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Commentary: San Diego County’s mobile crisis response teams will fill a gap in mental health services



It’s become nearly cliché to describe the United States as polarized, and recent public debate about the roles of law enforcement agencies and mental health care is an unfortunate example.

In May, with the tragic murder of George Floyd, the national conversation around these issues has included both calls to defund municipal police departments and opposing calls for the preservation of law and order.

I would argue for policy and investment discussions to be less focused on specific institutions, and more about how all our resources, collectively and with potentially changed parameters, can achieve the outcomes that we all truly value.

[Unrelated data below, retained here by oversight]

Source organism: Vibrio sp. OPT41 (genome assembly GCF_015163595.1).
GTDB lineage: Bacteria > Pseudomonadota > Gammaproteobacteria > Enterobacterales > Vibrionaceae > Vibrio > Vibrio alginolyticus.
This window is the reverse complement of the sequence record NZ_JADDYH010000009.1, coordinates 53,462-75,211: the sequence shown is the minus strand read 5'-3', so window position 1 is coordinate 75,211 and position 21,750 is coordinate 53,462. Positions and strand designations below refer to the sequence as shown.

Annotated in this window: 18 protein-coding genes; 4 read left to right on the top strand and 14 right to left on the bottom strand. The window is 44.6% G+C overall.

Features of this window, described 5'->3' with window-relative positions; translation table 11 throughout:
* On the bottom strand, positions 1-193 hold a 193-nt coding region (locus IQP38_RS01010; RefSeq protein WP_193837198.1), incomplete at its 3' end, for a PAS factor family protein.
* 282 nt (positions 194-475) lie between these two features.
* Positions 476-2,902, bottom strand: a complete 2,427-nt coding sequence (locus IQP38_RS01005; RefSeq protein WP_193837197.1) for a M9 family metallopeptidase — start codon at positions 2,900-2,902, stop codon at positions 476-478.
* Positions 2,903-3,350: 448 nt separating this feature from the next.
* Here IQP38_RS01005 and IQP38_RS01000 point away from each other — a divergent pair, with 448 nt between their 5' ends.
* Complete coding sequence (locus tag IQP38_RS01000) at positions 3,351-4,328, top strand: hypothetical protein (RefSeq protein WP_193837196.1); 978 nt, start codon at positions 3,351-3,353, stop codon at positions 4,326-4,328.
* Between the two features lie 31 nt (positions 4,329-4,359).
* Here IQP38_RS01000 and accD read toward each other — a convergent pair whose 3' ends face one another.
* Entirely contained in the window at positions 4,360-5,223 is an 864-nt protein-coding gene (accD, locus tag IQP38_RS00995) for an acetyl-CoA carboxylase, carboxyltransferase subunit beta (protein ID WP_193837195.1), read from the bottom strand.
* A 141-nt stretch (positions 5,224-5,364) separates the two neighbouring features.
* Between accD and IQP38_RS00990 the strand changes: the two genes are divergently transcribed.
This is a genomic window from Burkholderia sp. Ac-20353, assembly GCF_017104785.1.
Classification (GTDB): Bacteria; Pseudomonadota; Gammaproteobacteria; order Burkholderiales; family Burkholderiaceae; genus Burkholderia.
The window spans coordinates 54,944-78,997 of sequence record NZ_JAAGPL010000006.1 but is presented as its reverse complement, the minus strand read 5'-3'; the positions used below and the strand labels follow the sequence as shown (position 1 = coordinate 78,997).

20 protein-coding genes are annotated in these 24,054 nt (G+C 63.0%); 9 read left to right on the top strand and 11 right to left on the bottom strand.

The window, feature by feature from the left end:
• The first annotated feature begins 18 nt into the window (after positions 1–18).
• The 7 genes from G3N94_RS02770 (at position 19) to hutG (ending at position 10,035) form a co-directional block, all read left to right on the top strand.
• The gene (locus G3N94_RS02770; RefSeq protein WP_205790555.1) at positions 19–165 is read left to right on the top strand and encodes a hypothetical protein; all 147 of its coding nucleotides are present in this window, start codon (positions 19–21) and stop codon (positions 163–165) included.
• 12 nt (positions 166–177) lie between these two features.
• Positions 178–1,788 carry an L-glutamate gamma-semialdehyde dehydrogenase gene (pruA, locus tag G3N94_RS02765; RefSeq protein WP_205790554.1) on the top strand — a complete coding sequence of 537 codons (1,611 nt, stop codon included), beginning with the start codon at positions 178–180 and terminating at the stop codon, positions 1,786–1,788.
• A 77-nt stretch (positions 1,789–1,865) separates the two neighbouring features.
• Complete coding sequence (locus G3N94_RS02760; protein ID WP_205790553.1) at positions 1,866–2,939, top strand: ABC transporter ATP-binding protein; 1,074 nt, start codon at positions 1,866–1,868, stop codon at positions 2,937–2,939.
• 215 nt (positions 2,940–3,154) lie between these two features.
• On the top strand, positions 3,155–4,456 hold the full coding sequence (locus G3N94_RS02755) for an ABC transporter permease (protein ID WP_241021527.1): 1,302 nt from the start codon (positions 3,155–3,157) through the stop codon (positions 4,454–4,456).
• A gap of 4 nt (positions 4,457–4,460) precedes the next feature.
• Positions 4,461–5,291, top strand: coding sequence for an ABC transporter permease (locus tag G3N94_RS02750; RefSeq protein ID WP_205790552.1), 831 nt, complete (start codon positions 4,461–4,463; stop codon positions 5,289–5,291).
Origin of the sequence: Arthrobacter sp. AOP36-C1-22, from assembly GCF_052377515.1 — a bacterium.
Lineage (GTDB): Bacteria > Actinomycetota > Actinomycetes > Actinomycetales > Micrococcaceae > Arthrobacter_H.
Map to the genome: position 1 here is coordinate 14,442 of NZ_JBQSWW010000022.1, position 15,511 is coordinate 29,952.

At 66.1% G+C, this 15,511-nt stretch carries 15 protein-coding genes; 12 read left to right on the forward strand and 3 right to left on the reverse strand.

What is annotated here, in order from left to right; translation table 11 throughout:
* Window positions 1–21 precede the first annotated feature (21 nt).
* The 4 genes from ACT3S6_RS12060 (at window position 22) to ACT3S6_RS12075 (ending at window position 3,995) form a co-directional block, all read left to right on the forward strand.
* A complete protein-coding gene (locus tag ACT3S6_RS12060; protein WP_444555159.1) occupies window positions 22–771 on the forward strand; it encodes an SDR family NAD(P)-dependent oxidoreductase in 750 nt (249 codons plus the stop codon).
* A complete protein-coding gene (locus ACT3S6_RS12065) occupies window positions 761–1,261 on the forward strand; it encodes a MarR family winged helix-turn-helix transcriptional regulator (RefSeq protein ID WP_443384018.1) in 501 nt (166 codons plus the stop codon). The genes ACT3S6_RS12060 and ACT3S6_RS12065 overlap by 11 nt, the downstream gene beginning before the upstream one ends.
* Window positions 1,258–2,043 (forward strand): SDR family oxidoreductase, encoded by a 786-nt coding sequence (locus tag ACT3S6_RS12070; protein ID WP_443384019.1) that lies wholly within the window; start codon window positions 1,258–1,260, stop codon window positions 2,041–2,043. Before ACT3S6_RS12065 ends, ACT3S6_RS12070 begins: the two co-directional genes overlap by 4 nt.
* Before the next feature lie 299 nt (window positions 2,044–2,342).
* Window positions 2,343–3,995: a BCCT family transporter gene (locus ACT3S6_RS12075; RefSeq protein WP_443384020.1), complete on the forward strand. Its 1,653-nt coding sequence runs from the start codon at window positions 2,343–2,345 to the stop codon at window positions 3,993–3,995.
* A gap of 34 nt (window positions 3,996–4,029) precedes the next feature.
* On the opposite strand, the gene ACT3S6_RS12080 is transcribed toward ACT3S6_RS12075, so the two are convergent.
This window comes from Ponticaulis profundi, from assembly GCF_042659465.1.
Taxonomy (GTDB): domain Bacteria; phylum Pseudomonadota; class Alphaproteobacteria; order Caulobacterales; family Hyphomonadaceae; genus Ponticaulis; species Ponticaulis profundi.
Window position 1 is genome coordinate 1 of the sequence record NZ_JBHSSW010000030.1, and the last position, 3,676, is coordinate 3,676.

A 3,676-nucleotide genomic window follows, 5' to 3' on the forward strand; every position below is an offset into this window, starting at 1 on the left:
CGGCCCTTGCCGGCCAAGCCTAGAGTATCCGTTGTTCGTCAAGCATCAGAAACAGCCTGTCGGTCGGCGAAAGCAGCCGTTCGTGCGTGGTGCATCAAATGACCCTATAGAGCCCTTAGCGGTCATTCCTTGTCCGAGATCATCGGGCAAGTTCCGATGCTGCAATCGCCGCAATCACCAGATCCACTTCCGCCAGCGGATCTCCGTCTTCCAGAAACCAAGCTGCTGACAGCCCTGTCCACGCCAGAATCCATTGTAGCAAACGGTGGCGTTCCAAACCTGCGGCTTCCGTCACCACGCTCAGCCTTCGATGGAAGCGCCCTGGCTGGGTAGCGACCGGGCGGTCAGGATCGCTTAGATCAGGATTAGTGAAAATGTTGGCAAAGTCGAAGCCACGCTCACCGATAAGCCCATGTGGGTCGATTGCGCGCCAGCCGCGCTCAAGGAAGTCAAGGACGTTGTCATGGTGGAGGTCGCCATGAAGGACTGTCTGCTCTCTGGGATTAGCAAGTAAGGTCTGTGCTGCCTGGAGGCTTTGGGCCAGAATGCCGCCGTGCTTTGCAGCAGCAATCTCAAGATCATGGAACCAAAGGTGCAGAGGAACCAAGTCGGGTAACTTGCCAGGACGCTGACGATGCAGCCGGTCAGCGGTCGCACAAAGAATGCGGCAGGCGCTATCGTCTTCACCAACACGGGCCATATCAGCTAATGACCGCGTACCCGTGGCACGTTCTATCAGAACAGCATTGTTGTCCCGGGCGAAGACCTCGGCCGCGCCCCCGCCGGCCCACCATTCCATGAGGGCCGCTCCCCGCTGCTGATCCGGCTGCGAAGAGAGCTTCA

With respect to the handling of mental illness and emotional crisis, we know that our communities want humane care for those in need as well as ensuring public safety.

Our municipal governments need to continue moving toward more coordinated care and response across law enforcement and health care, and we need to demand that the work that governmental and service providers do, taken together, is measured against these metrics.

In San Diego County, the spirit of this approach may be best reflected through longstanding investments in the psychiatric emergency response team (PERT) program. READ MORE